Weight Loss Tip No. 3: Beef Up Your Lunch Salad
One of the most common mistakes dieters make is to eat a vegetable salad with little or no dressing for lunch, says Joan Salge Blake, RD, professor of nutrition at Boston University and a spokeswoman for the American Dietetic Association. "Then they are starving by mid-afternoon," she says.
A salad is a great choice, she says, if you add some protein and a little fat to help keep you feeling full longer.
Top your greens with a 3 oz piece of chicken breast, and you've added about 26 grams of protein but just 140 calories. Add about two tablespoons of light salad dressing, and your salad may be filling enough to get you through the 3 p.m. hunger slump without hitting the vending machine.
Weight Loss Tip No. 4: Stock Up on Frozen Vegetables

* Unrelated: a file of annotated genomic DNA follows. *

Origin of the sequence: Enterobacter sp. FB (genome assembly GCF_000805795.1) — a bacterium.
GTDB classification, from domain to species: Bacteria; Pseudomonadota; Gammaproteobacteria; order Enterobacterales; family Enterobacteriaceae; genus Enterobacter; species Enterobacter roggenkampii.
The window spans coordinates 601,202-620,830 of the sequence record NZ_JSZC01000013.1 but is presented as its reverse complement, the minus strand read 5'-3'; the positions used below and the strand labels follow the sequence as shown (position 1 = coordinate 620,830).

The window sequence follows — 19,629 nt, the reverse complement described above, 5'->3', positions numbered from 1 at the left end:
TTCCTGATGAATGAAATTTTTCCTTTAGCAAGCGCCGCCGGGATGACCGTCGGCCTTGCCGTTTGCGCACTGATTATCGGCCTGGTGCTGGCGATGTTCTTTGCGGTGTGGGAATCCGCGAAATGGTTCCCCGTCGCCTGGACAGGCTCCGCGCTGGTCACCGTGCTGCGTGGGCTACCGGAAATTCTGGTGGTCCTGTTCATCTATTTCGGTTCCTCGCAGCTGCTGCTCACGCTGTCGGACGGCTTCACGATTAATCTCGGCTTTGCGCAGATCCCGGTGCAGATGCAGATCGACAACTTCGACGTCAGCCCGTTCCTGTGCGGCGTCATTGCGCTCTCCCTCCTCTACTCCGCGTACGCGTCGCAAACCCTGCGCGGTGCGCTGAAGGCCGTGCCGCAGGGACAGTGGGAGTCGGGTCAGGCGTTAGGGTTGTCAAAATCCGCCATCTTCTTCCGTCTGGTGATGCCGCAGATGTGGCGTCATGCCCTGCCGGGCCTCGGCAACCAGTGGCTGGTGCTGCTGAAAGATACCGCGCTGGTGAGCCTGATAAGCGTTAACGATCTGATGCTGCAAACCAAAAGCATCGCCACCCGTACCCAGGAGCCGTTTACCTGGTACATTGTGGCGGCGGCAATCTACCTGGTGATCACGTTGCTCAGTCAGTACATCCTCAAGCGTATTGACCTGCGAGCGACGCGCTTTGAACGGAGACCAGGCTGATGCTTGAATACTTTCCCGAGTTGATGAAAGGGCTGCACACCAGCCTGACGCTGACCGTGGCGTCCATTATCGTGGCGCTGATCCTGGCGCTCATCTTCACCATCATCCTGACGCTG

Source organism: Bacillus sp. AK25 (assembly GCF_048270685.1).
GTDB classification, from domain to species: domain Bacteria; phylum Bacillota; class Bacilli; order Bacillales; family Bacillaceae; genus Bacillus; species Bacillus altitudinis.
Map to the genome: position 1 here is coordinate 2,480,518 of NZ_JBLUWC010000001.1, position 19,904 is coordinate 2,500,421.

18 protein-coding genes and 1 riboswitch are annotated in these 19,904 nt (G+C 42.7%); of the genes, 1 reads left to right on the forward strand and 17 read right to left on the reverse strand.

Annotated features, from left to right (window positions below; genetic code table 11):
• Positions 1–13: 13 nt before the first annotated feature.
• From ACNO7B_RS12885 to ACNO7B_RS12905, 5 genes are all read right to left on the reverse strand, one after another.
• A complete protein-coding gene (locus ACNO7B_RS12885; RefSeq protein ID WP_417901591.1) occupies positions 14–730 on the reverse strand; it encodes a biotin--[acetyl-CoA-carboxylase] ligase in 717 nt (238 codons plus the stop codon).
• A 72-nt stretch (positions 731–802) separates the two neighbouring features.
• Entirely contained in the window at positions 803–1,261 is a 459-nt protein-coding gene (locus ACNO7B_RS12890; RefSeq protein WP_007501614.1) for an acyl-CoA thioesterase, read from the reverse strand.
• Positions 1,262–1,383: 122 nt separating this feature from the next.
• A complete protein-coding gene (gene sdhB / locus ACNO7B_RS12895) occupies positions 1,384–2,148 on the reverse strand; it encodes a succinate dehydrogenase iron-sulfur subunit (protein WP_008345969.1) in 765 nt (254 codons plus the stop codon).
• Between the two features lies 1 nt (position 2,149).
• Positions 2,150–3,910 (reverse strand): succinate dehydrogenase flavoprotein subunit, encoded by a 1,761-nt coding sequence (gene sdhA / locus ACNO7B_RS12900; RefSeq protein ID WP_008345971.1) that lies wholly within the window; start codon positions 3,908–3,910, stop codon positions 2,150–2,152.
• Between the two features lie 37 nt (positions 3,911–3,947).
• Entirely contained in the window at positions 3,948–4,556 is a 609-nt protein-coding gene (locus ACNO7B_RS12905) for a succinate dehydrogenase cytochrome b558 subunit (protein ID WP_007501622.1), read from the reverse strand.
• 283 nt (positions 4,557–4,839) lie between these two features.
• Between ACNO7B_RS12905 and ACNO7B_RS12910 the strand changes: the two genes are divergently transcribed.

Sure, fresh vegetables are delicious and nutritious. But faced with the need to scrape a carrot, wash and slice a zucchini, or cut broccoli into florets, many of us say, "Too much trouble!" and reach for chips instead.
To make things easier, stock your freezer with frozen vegetables, Blake tells dieters.
"They are already clean, chopped and ready to cook in the microwave," she says. "It's like having Rachael Ray in the freezer."
An even better way to be sure you eat more vegetables: Cook the frozen veggies ahead of time. Microwave the whole bag of green beans, for instance. Then keep them in the refrigerator, ready to dump into canned soups, add to a salad, or just eat by the handful.
Weight Loss Tip No. 5: Make Yourself a Party Tray
The type of party tray Jackson Blatner is talking about is a big vegetable platter, maybe with some low-fat dip on the site -- the kind you put on the buffet for weight-conscious guests.
But this one is just for you and any interested family members. Keep it in the fridge at eye level, encouraging you to snack healthy and avoid the higher-calorie contents of your refrigerator.
Several studies have found that we tend to eat more when food is within easy reach. Secretaries who placed candy on their desks ate about 48% more than when the candy was 6 feet away, according to research by Brian Wansink, PhD, director of the Food and Brand Lab at Cornell University.